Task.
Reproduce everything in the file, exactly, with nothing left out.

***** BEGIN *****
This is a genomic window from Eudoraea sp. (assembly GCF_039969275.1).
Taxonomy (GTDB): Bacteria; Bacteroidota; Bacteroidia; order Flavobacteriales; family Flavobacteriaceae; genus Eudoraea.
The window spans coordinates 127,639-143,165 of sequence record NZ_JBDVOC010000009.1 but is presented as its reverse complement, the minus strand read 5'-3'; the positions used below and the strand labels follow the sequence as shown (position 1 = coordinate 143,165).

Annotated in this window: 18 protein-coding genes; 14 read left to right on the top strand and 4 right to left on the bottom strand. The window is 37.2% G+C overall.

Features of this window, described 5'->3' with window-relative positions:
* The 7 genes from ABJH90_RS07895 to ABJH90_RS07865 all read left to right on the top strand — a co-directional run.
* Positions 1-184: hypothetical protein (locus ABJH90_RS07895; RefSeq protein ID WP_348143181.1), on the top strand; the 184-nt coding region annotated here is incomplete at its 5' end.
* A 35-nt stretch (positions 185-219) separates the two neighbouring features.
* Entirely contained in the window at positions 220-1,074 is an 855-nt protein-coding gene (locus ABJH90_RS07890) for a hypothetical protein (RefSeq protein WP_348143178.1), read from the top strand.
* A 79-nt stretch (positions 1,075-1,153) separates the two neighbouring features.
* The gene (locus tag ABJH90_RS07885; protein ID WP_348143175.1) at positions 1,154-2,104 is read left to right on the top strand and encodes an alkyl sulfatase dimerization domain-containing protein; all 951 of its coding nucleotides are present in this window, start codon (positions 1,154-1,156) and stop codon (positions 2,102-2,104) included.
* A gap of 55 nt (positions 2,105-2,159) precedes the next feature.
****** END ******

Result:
This is a genomic window from Eudoraea sp. (assembly GCF_039969275.1).
Taxonomy (GTDB): Bacteria; Bacteroidota; Bacteroidia; order Flavobacteriales; family Flavobacteriaceae; genus Eudoraea.
The window spans coordinates 127,639-143,165 of sequence record NZ_JBDVOC010000009.1 but is presented as its reverse complement, the minus strand read 5'-3'; the positions used below and the strand labels follow the sequence as shown (position 1 = coordinate 143,165).

Annotated in this window: 18 protein-coding genes; 14 read left to right on the top strand and 4 right to left on the bottom strand. The window is 37.2% G+C overall.

Features of this window, described 5'->3' with window-relative positions:
* The 7 genes from ABJH90_RS07895 to ABJH90_RS07865 all read left to right on the top strand — a co-directional run.
* Positions 1-184: hypothetical protein (locus ABJH90_RS07895; RefSeq protein ID WP_348143181.1), on the top strand; the 184-nt coding region annotated here is incomplete at its 5' end.
* A 35-nt stretch (positions 185-219) separates the two neighbouring features.
* Entirely contained in the window at positions 220-1,074 is an 855-nt protein-coding gene (locus ABJH90_RS07890) for a hypothetical protein (RefSeq protein WP_348143178.1), read from the top strand.
* A 79-nt stretch (positions 1,075-1,153) separates the two neighbouring features.
* The gene (locus tag ABJH90_RS07885; protein ID WP_348143175.1) at positions 1,154-2,104 is read left to right on the top strand and encodes an alkyl sulfatase dimerization domain-containing protein; all 951 of its coding nucleotides are present in this window, start codon (positions 1,154-1,156) and stop codon (positions 2,102-2,104) included.
* A gap of 55 nt (positions 2,105-2,159) precedes the next feature.